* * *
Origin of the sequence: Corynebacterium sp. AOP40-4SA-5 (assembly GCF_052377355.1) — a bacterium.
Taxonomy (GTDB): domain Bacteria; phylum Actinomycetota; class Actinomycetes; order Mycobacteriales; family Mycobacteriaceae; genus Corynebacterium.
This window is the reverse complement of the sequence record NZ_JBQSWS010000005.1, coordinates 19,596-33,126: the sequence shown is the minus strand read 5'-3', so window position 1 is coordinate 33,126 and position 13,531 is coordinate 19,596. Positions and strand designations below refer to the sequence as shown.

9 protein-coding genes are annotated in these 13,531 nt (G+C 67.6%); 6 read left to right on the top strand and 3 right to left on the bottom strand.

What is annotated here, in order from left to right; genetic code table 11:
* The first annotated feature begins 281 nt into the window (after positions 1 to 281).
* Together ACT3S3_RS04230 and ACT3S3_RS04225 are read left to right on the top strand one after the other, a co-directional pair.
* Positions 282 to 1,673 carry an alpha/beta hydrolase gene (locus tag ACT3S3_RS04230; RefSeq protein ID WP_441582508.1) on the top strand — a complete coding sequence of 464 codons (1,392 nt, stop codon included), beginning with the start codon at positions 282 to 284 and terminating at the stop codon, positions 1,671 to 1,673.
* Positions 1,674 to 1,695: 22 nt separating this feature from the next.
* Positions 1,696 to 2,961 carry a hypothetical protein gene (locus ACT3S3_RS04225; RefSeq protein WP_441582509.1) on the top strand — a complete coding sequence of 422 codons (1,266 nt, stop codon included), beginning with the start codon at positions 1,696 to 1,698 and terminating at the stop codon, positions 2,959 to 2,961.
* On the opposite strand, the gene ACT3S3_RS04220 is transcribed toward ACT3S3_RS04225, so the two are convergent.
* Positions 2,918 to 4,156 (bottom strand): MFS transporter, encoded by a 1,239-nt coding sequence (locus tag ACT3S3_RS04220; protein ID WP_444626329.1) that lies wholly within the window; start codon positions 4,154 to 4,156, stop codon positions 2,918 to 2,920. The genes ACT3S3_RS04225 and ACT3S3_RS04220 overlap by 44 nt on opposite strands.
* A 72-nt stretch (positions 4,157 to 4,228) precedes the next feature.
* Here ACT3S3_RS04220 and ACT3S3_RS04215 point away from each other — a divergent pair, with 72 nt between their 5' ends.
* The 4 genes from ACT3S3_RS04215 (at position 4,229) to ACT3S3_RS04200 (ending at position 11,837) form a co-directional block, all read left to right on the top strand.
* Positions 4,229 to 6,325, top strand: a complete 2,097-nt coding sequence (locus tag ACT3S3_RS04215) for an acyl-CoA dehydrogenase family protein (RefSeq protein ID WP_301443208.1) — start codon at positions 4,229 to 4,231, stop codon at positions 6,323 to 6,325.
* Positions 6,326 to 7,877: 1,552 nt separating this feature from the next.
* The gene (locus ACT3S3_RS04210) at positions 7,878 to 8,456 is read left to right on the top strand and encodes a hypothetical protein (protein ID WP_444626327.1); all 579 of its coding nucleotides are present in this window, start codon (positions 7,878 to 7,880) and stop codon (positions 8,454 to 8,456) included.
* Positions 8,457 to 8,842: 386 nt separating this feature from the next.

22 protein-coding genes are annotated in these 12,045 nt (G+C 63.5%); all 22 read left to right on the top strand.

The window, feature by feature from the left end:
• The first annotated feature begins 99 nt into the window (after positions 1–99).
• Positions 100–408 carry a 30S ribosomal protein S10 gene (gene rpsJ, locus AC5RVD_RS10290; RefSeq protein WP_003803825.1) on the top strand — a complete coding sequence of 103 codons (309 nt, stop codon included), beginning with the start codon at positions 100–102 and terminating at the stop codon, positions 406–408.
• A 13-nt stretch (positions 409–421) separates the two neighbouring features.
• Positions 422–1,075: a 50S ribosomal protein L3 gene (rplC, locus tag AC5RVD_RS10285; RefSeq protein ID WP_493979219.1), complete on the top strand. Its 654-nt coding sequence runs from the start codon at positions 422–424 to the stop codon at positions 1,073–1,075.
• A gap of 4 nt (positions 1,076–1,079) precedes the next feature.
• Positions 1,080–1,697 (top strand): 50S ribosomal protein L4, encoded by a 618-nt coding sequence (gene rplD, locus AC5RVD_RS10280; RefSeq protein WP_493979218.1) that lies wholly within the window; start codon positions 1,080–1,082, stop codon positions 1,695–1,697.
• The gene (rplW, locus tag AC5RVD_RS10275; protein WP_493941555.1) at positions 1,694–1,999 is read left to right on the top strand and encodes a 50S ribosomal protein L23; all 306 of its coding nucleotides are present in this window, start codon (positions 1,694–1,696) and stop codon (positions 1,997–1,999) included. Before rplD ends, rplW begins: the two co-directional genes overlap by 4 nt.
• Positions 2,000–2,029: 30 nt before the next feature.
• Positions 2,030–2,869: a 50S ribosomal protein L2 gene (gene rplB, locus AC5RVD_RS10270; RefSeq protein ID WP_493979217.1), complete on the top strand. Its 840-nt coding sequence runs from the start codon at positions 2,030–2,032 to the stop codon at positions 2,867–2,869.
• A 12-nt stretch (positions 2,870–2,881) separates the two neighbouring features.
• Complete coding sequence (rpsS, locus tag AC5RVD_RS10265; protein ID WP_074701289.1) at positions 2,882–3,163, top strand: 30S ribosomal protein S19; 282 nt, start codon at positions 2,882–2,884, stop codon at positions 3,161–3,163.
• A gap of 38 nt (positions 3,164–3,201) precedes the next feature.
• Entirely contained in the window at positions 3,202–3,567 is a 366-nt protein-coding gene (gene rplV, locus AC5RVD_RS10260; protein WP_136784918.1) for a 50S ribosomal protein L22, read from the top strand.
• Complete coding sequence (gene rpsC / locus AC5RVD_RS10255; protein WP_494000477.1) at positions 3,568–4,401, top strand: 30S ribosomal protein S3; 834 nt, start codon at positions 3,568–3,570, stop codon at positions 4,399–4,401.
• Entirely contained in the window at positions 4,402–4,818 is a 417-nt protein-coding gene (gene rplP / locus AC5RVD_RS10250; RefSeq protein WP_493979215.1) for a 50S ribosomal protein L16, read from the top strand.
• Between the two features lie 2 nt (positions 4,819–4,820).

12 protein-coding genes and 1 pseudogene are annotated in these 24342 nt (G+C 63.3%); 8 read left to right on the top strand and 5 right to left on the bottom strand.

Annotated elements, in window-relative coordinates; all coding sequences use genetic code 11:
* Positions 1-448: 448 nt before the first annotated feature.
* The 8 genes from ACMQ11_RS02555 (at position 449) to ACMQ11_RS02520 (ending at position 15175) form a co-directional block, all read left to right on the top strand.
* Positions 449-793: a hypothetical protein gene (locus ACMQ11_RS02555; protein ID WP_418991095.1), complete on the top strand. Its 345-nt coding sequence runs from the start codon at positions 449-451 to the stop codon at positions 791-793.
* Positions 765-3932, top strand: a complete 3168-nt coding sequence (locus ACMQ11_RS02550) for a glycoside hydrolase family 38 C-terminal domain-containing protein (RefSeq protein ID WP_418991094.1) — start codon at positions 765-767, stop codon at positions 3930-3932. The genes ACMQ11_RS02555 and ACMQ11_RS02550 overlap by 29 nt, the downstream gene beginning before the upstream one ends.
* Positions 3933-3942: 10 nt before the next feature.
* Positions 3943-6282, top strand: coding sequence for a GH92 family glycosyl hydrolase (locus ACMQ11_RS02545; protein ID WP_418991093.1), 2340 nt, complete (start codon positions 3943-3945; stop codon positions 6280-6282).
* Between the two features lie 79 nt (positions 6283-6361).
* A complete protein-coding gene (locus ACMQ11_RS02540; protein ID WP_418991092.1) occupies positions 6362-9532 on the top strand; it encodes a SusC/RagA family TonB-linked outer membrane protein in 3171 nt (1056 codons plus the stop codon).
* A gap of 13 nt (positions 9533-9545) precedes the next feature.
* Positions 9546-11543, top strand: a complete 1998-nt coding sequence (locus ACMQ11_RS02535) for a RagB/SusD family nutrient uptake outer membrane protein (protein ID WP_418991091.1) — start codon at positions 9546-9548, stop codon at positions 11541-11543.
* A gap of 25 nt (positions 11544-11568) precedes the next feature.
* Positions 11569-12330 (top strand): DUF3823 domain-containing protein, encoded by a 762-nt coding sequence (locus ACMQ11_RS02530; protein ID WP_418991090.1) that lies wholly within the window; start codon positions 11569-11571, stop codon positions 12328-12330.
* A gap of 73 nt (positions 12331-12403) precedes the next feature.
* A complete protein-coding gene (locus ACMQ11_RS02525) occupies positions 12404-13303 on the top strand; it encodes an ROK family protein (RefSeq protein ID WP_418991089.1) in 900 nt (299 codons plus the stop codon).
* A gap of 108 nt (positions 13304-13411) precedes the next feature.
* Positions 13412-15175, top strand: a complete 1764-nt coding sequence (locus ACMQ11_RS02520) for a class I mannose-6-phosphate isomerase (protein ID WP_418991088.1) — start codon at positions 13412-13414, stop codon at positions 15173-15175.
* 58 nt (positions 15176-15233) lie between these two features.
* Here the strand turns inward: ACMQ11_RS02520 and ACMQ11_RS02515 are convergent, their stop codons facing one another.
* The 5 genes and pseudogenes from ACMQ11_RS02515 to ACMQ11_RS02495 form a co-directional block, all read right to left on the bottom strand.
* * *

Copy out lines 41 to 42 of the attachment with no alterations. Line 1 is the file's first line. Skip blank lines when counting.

* The 8 genes from ACMQ11_RS02555 (at position 449) to ACMQ11_RS02520 (ending at position 15175) form a co-directional block, all read left to right on the top strand.
* Positions 449-793: a hypothetical protein gene (locus ACMQ11_RS02555; protein ID WP_418991095.1), complete on the top strand. Its 345-nt coding sequence runs from the start codon at positions 449-451 to the stop codon at positions 791-793.